Eight kilometres from Phan Rang is a collection of ancient towers built by the Cham people roundabout the turn of the 13th century.
The towers were built to honor a Cham king who was known for his good works for the people. Phan Rang-Thap Cham was the last capital of the Cham kingdom before it was conquered by the ethnic Vietnamese, so the spot holds a lot of significance for the ethnic Cham who still chaff a bit under their rule of the majority people.
There's a long 'gallery' leading up to the foot of the hill the towers occupy -- mostly just curios and souvenirs for tourists to buy, but the first gallery features some excellent photographs -- National Geographic calibre -- at prices that are a fraction of what a framed blow up of the same size and quality would go for back home. If you're a photography buff, or you're looking for something to ship back home to your penthouse, you could find just the thing here. You can also get an unflattering rendering of the Mona Lisa in wooden bas-relief, if that's to your taste.
The towers themselves are of impressively sturdy design and delicately ornamented (given the damage the ravages of time have wrought). The Cham people still use the towers as a pilgrimage spot -- on our visit, some of the faithful were gathered in the small interior of one of the towers, chanting in honour of their ancestors. It's just another old pile of rocks, but we enjoyed it. There are signs pointing to 'traditional Cham houses' on the other side of the hill, but they seemed to be recently-built, were closed on our visit, and did little to spark our imagination -- we recommend skipping them.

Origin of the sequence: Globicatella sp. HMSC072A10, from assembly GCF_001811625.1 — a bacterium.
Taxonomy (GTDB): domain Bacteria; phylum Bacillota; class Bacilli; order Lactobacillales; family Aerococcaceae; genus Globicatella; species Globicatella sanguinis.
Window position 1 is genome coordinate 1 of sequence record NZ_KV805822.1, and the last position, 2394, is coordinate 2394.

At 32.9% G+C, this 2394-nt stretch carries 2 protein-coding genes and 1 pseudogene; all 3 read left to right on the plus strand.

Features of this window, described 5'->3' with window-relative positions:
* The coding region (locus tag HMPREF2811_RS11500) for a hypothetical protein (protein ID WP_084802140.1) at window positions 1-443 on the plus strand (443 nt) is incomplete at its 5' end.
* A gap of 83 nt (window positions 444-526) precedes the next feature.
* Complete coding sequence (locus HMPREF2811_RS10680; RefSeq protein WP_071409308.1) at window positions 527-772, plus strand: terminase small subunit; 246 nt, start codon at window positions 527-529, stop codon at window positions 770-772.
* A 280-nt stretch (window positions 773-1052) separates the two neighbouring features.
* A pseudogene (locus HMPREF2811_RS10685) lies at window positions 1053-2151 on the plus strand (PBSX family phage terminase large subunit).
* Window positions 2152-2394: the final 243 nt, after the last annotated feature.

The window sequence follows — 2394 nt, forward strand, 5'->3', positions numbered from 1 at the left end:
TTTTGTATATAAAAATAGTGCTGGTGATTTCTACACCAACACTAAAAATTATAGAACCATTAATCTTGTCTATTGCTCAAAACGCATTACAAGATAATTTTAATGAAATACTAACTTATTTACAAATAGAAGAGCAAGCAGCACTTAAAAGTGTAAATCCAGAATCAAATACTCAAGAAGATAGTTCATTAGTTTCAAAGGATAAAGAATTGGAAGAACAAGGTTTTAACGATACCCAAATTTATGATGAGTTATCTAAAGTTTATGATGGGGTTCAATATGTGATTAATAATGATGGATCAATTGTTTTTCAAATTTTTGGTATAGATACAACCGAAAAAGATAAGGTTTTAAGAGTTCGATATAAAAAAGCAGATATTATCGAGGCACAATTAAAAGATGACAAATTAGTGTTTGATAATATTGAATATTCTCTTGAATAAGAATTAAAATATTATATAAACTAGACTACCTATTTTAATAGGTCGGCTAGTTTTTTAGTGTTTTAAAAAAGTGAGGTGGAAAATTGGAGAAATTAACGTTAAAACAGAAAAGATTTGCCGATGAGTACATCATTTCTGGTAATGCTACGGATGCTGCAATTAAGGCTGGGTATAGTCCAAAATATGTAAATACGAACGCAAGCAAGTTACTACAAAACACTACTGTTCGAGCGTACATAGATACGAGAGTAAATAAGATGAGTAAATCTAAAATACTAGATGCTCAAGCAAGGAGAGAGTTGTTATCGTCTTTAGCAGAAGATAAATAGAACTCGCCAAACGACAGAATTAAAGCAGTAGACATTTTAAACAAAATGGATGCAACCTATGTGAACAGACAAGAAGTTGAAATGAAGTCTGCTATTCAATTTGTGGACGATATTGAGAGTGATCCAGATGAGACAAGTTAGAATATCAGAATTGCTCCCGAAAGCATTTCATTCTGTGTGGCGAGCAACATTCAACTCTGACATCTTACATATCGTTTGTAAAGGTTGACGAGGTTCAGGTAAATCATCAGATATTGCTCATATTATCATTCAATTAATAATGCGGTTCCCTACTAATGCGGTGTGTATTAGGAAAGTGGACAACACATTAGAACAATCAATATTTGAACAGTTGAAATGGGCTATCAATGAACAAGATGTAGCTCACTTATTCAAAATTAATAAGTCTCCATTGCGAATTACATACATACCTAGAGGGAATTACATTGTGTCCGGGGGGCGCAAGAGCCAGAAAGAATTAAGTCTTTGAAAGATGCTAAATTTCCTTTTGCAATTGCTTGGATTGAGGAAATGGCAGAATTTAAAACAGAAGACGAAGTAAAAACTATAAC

How to get there
To reach Po Klong Garai Cham Tower, head out of Phan Rang south on Thong Nhat past the post office, bearing left. At the next big intersection, take a left, following the signs to Da Lat. At the roundabout, circle round but keep straight. You'll pass through the town of Thap Cham (and understand why we didn't bother to cover it). After the railroad tracks, there's a sign pointing to the towers, 150 metres off the road to the right.
Last updated on 23rd May, 2007.